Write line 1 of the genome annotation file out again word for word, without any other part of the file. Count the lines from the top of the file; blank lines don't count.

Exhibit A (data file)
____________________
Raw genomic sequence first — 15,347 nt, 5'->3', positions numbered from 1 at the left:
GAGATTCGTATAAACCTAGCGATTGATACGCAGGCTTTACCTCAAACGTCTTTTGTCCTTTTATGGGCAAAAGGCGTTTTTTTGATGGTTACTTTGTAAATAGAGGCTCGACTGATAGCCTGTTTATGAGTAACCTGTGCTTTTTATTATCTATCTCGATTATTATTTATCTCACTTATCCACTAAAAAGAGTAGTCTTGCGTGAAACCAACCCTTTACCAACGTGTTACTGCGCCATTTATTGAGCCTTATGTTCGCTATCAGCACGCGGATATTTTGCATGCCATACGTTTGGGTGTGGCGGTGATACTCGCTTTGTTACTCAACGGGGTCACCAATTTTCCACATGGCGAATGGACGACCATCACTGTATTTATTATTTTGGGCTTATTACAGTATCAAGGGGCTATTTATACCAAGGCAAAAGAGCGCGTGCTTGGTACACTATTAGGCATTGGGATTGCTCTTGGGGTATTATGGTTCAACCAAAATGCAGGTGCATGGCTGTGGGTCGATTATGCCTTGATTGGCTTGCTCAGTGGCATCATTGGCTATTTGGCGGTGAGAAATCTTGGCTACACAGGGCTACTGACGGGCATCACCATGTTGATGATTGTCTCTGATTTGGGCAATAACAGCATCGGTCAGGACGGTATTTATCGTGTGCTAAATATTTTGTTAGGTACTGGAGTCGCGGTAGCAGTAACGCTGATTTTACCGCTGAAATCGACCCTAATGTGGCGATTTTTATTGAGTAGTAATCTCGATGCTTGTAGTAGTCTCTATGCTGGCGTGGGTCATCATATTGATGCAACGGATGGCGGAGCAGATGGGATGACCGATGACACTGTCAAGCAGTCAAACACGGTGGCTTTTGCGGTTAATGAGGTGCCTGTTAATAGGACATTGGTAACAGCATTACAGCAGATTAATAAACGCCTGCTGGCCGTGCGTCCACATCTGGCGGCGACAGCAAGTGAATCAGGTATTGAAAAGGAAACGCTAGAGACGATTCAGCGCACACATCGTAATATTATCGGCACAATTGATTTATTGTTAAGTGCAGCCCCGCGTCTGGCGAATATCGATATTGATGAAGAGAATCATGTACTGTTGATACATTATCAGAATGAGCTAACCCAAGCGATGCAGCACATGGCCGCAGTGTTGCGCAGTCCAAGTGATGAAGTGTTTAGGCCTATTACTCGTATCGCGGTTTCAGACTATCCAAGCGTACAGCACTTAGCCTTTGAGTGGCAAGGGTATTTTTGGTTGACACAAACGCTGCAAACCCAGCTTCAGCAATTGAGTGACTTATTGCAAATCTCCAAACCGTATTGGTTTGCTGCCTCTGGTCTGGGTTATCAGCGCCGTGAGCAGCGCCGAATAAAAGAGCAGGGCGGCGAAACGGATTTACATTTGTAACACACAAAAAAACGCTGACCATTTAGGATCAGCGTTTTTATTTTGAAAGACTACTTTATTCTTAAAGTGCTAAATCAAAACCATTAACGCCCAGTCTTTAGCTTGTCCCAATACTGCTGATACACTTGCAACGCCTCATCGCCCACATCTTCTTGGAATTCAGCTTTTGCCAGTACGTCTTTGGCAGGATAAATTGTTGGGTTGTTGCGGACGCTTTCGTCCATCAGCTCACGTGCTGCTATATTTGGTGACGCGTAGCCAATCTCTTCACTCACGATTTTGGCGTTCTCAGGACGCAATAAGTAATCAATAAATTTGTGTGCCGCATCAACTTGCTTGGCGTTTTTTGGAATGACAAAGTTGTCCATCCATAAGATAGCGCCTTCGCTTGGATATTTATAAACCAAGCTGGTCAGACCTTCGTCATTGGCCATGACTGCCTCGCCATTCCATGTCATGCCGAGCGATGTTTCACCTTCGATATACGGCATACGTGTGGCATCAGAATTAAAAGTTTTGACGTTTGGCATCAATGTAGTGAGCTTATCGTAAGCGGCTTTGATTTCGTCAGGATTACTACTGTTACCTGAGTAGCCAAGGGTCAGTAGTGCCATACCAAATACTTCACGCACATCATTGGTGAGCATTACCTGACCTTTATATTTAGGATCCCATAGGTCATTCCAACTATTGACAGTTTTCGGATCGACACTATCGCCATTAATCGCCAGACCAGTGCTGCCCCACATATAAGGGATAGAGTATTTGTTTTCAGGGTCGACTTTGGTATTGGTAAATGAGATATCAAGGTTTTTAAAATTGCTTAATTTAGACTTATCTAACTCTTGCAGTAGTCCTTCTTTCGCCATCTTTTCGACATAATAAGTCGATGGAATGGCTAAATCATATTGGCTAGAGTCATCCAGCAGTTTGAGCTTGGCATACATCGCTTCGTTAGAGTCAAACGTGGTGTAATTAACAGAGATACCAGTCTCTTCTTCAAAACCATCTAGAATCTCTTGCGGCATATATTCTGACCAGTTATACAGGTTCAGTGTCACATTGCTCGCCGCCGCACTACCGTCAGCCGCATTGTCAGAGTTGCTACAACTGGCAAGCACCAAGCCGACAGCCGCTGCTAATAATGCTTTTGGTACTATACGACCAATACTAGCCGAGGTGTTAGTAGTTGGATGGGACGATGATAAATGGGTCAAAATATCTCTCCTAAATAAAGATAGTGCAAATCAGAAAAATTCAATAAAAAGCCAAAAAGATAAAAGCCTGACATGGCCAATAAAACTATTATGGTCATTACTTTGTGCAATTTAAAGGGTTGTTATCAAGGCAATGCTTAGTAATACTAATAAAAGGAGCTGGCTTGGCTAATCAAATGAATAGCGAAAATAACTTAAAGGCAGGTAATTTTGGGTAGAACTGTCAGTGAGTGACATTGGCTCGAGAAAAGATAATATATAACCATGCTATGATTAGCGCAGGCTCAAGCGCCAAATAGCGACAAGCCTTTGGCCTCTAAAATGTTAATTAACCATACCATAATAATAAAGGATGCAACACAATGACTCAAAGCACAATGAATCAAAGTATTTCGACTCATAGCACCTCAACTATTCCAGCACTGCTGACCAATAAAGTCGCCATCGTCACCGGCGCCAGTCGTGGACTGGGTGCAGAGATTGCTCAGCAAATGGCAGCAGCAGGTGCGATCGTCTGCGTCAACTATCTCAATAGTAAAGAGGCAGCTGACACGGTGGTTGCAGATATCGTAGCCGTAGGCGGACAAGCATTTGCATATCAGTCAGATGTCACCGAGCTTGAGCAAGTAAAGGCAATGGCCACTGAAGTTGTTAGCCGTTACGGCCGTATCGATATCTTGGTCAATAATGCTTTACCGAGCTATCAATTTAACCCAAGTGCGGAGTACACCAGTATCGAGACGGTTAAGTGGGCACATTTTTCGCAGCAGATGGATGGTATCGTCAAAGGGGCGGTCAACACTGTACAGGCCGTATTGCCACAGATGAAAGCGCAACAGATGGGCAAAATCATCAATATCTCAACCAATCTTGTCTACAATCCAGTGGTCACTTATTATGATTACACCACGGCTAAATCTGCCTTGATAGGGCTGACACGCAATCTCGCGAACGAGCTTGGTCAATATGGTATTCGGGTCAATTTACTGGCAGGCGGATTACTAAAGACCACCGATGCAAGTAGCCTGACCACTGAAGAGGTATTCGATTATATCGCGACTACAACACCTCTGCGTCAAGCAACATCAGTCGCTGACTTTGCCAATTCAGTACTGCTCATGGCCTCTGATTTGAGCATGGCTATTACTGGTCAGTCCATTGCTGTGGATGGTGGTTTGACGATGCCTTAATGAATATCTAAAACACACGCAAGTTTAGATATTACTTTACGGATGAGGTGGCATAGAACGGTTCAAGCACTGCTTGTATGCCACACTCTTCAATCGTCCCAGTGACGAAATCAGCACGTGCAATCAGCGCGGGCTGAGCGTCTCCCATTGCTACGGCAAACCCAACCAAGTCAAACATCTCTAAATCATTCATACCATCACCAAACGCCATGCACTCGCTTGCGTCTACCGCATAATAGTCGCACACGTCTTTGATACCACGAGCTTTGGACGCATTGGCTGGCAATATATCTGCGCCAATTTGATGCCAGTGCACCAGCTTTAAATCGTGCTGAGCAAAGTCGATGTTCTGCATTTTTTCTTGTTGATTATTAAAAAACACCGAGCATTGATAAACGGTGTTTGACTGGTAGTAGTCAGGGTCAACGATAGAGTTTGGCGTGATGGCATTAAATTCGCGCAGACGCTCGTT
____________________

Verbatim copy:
Raw genomic sequence first — 15,347 nt, 5'->3', positions numbered from 1 at the left: